Over the years, the internet has changed the way we communicate and how we handle day-to-day tasks. There are so many things that we can do via the internet, from sharing documents to paying our bills. All of these are convenient, but these tasks require us to enter personal details.
With so much information that we share online, how can you guarantee that your information will be kept safe? Have you ever wondered what happened to the information you share online, like your bank details, addresses, contacts, etc.
Companies say that they collect this information to serve you better to provide you with more targeted and relevant communication. In turn, you get better customer experience in the end.
The question is, what do they do with that data?
That’s where the GDPR comes in.
The General Data Protection Regulation (GDPR) took effect on May 25, 2018 and many companies have taken steps to comply with it; otherwise, they could face fines and other consequences. But what is GDPR and what are the companies that are strongly affected by this change?
GDPR Compliance: What is it?
GDPR is the set of rules designed for EU individuals that allow them to have more control over their data. The main goal of this regulation is to make the digital environment simple so that businesses and their customers in the EU can benefit from a digital economy, yet still protect individual privacy.
The GDPR applies to all companies that sell to the EU, store personal information about EU residents, including EU B2B personal information collected from companies on other continents.
Which Companies are Affected by GPDR?
As mentioned, companies that sell to the EU, store personal information about EU residents, and have customers in the EU are affected by this.
In addition, GDPR applies to all companies established in the EU, regardless of where their data processing takes place. In fact, even non-EU established companies will be subject to GDPR, as long as the business offers goods and/or services to EU citizens. Therefore, this puts consumers from the EU in the driver’s seat, and businesses must comply with the regulation.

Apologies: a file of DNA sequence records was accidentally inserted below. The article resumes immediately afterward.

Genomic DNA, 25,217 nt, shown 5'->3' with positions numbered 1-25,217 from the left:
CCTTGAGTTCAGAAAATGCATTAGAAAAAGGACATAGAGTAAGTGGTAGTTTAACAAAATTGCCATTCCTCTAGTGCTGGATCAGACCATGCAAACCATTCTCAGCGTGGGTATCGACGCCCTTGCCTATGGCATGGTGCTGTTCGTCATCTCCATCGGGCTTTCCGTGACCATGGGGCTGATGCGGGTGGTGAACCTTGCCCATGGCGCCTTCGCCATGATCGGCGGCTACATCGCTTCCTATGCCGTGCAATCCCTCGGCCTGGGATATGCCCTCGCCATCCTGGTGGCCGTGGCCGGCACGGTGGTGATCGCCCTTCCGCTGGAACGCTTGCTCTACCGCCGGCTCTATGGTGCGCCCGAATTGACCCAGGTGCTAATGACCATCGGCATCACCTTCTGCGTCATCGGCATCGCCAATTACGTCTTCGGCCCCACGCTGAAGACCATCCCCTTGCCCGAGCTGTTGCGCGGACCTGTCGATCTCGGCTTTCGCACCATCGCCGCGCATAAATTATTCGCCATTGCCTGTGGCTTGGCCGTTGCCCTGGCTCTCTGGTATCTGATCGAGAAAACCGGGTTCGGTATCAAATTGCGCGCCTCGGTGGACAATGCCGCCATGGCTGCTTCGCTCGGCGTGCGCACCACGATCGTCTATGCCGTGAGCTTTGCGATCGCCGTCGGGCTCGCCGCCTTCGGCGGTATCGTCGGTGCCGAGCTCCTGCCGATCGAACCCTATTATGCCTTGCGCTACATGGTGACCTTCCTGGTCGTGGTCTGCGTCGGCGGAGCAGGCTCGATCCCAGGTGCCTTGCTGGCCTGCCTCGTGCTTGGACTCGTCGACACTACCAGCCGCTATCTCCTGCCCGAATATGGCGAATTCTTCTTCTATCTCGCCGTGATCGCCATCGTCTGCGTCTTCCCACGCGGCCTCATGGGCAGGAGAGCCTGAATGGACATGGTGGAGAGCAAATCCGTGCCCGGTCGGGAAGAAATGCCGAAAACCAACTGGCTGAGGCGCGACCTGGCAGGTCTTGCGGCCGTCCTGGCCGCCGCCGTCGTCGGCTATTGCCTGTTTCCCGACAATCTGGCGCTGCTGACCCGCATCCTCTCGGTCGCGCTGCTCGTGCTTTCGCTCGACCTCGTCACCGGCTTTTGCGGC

Here are some of the industries that are most hit by GDPR:
Ever since GDPR took effect, social media users have noticed changes in the privacy policies of social platforms they frequent, and they were notified of these changes via email. The reason behind these changes is the GDPR and other privacy laws.
Companies in the social media marketing industry are one of the most affected by this new regulation. Therefore, social media marketers must disclose and ensure that users know how their data are being used.
In addition to that, they need to request full consent from users to use their data outside of what is strictly necessary to provide the social media information society services.
There are also other strict rules that GDPR expects social media companies to do, such as:
- Users have the right to be forgotten, which means that users now have the right to delete all their data.
- Companies that collect information directly from users must inform users within 72 hours after a data or security breach is detected.
- Plain language must be used in all privacy policies and explanations regarding users’ data.
Despite this drastic change in the social media industry, users can highly benefit from this shift in data privacy rights.